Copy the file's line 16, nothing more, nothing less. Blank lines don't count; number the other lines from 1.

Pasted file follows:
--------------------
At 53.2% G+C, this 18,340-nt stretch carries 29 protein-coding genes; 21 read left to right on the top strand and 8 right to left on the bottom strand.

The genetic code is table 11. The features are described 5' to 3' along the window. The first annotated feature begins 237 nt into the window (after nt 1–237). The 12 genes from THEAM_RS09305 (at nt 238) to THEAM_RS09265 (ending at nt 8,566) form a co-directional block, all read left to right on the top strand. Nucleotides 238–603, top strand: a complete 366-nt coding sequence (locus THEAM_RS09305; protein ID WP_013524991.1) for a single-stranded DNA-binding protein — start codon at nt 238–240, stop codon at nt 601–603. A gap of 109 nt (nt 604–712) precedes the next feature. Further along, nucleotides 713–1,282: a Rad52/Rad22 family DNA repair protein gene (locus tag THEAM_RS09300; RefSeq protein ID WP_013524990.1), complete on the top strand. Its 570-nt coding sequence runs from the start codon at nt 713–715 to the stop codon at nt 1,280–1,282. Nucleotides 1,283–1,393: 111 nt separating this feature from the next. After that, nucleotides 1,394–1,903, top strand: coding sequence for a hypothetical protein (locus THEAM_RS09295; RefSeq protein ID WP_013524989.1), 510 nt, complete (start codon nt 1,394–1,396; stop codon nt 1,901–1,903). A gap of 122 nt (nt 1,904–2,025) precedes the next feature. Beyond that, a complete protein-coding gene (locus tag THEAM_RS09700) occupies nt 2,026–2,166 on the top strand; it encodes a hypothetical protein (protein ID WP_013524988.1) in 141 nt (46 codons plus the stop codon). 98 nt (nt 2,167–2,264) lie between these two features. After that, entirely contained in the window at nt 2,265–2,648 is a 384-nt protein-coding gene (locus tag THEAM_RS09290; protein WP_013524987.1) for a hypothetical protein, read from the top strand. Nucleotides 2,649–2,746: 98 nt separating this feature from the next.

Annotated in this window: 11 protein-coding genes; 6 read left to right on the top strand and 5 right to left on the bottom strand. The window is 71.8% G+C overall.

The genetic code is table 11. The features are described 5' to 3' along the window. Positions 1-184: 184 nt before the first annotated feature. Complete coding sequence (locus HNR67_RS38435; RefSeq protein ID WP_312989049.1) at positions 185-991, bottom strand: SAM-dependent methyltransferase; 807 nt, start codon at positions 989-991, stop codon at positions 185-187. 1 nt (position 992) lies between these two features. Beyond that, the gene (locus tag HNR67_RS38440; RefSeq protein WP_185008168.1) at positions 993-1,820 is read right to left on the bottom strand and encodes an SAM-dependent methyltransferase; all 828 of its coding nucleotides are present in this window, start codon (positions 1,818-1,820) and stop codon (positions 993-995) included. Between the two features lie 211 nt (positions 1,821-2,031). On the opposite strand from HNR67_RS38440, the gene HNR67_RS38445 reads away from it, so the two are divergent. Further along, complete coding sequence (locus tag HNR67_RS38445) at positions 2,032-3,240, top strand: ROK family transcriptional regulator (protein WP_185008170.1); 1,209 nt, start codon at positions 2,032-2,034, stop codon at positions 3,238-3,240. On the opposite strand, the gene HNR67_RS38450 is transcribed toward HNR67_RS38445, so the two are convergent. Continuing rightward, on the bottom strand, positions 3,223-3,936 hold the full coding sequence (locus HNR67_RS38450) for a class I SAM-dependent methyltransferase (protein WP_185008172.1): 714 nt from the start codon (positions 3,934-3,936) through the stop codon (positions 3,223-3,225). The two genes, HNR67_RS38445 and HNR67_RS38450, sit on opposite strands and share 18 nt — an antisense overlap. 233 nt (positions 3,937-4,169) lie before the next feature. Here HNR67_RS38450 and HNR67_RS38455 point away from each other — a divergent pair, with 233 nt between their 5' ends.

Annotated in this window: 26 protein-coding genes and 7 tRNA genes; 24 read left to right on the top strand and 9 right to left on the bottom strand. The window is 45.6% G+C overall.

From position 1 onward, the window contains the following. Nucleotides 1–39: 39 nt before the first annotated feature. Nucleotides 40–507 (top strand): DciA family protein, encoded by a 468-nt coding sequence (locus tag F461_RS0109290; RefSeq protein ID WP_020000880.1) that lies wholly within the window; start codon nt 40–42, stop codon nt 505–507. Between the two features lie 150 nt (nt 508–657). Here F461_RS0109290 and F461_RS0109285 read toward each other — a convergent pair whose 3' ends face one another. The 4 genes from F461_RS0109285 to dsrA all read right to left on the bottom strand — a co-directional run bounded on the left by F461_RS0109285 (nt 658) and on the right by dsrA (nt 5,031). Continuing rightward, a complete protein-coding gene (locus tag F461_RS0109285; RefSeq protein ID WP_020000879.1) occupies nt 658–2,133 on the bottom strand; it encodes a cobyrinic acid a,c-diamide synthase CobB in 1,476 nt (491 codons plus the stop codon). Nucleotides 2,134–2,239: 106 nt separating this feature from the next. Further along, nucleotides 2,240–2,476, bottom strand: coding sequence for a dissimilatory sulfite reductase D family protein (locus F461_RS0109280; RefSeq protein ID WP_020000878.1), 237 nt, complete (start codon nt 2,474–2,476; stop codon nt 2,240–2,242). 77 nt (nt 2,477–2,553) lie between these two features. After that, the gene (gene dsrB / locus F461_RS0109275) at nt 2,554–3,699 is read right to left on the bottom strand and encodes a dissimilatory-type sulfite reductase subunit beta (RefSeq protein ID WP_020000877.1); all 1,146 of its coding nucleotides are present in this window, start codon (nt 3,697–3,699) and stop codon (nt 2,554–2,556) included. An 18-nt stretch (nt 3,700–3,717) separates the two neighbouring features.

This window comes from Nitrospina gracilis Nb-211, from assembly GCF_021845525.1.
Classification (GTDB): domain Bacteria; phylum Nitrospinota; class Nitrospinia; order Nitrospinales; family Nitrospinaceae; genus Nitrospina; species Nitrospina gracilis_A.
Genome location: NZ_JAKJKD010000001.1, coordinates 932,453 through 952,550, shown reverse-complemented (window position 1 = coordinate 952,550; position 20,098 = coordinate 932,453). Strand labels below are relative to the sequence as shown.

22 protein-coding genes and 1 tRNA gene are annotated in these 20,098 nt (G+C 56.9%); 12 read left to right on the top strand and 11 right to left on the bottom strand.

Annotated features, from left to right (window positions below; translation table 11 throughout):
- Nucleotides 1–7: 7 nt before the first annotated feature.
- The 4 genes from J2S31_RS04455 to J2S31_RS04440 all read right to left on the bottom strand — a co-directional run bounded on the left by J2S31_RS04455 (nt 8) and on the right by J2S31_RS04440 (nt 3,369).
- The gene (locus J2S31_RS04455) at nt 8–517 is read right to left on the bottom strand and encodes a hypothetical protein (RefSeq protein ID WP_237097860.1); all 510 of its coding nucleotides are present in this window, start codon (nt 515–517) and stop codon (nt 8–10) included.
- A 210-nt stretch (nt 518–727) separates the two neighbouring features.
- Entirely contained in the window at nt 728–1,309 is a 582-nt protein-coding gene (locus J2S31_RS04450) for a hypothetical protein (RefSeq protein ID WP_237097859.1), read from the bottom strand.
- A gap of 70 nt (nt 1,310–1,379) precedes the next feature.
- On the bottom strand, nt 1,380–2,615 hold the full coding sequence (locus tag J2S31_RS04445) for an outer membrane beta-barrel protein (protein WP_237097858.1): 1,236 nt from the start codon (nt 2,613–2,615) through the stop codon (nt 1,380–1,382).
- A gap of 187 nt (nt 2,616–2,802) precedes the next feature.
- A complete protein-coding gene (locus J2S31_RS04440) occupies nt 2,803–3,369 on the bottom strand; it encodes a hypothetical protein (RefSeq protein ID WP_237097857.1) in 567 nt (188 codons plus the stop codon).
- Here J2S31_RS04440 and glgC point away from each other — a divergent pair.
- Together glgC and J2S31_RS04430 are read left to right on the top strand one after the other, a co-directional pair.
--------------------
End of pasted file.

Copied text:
- Entirely contained in the window at nt 728–1,309 is a 582-nt protein-coding gene (locus J2S31_RS04450) for a hypothetical protein (RefSeq protein ID WP_237097859.1), read from the bottom strand.